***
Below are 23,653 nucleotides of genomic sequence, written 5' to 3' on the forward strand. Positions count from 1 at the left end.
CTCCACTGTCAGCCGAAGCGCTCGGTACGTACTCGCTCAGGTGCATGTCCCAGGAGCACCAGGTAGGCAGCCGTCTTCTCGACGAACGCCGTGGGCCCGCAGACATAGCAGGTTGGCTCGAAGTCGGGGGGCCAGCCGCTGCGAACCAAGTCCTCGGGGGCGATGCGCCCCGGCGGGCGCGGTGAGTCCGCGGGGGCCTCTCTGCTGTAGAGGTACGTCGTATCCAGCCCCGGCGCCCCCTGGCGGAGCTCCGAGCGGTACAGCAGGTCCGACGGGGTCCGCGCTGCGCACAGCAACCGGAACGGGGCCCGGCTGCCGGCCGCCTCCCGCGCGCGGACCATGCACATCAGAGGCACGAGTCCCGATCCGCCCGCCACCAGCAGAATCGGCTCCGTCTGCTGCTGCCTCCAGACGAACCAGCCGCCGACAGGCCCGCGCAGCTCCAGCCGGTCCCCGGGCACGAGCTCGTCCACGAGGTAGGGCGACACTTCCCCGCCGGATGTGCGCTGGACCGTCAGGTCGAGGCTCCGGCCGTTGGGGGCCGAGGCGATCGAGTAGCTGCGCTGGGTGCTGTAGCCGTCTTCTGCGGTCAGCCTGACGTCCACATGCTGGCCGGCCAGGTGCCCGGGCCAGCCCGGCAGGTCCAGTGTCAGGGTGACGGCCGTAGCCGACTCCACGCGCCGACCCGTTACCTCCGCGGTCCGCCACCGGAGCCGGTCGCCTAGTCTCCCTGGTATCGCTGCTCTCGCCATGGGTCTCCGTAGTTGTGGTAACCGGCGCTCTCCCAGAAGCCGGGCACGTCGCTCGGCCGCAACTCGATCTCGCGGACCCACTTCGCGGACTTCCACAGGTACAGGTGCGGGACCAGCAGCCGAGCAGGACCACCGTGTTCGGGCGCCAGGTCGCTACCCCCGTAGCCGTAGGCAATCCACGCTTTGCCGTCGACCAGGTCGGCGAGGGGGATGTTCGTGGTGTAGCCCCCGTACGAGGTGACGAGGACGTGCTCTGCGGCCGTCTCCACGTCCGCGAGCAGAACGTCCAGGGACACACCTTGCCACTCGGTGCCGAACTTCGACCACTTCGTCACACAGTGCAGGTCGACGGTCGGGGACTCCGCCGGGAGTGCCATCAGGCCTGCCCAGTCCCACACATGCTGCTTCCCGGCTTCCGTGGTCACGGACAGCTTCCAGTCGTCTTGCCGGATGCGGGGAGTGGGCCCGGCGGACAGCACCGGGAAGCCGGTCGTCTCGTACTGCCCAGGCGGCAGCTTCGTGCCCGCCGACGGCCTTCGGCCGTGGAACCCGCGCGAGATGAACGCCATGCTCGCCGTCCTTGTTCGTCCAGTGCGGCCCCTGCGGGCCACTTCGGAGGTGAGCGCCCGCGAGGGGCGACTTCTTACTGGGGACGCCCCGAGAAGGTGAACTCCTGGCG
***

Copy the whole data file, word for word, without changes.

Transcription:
Below are 23,653 nucleotides of genomic sequence, written 5' to 3' on the forward strand. Positions count from 1 at the left end.
CTCCACTGTCAGCCGAAGCGCTCGGTACGTACTCGCTCAGGTGCATGTCCCAGGAGCACCAGGTAGGCAGCCGTCTTCTCGACGAACGCCGTGGGCCCGCAGACATAGCAGGTTGGCTCGAAGTCGGGGGGCCAGCCGCTGCGAACCAAGTCCTCGGGGGCGATGCGCCCCGGCGGGCGCGGTGAGTCCGCGGGGGCCTCTCTGCTGTAGAGGTACGTCGTATCCAGCCCCGGCGCCCCCTGGCGGAGCTCCGAGCGGTACAGCAGGTCCGACGGGGTCCGCGCTGCGCACAGCAACCGGAACGGGGCCCGGCTGCCGGCCGCCTCCCGCGCGCGGACCATGCACATCAGAGGCACGAGTCCCGATCCGCCCGCCACCAGCAGAATCGGCTCCGTCTGCTGCTGCCTCCAGACGAACCAGCCGCCGACAGGCCCGCGCAGCTCCAGCCGGTCCCCGGGCACGAGCTCGTCCACGAGGTAGGGCGACACTTCCCCGCCGGATGTGCGCTGGACCGTCAGGTCGAGGCTCCGGCCGTTGGGGGCCGAGGCGATCGAGTAGCTGCGCTGGGTGCTGTAGCCGTCTTCTGCGGTCAGCCTGACGTCCACATGCTGGCCGGCCAGGTGCCCGGGCCAGCCCGGCAGGTCCAGTGTCAGGGTGACGGCCGTAGCCGACTCCACGCGCCGACCCGTTACCTCCGCGGTCCGCCACCGGAGCCGGTCGCCTAGTCTCCCTGGTATCGCTGCTCTCGCCATGGGTCTCCGTAGTTGTGGTAACCGGCGCTCTCCCAGAAGCCGGGCACGTCGCTCGGCCGCAACTCGATCTCGCGGACCCACTTCGCGGACTTCCACAGGTACAGGTGCGGGACCAGCAGCCGAGCAGGACCACCGTGTTCGGGCGCCAGGTCGCTACCCCCGTAGCCGTAGGCAATCCACGCTTTGCCGTCGACCAGGTCGGCGAGGGGGATGTTCGTGGTGTAGCCCCCGTACGAGGTGACGAGGACGTGCTCTGCGGCCGTCTCCACGTCCGCGAGCAGAACGTCCAGGGACACACCTTGCCACTCGGTGCCGAACTTCGACCACTTCGTCACACAGTGCAGGTCGACGGTCGGGGACTCCGCCGGGAGTGCCATCAGGCCTGCCCAGTCCCACACATGCTGCTTCCCGGCTTCCGTGGTCACGGACAGCTTCCAGTCGTCTTGCCGGATGCGGGGAGTGGGCCCGGCGGACAGCACCGGGAAGCCGGTCGTCTCGTACTGCCCAGGCGGCAGCTTCGTGCCCGCCGACGGCCTTCGGCCGTGGAACCCGCGCGAGATGAACGCCATGCTCGCCGTCCTTGTTCGTCCAGTGCGGCCCCTGCGGGCCACTTCGGAGGTGAGCGCCCGCGAGGGGCGACTTCTTACTGGGGACGCCCCGAGAAGGTGAACTCCTGGCG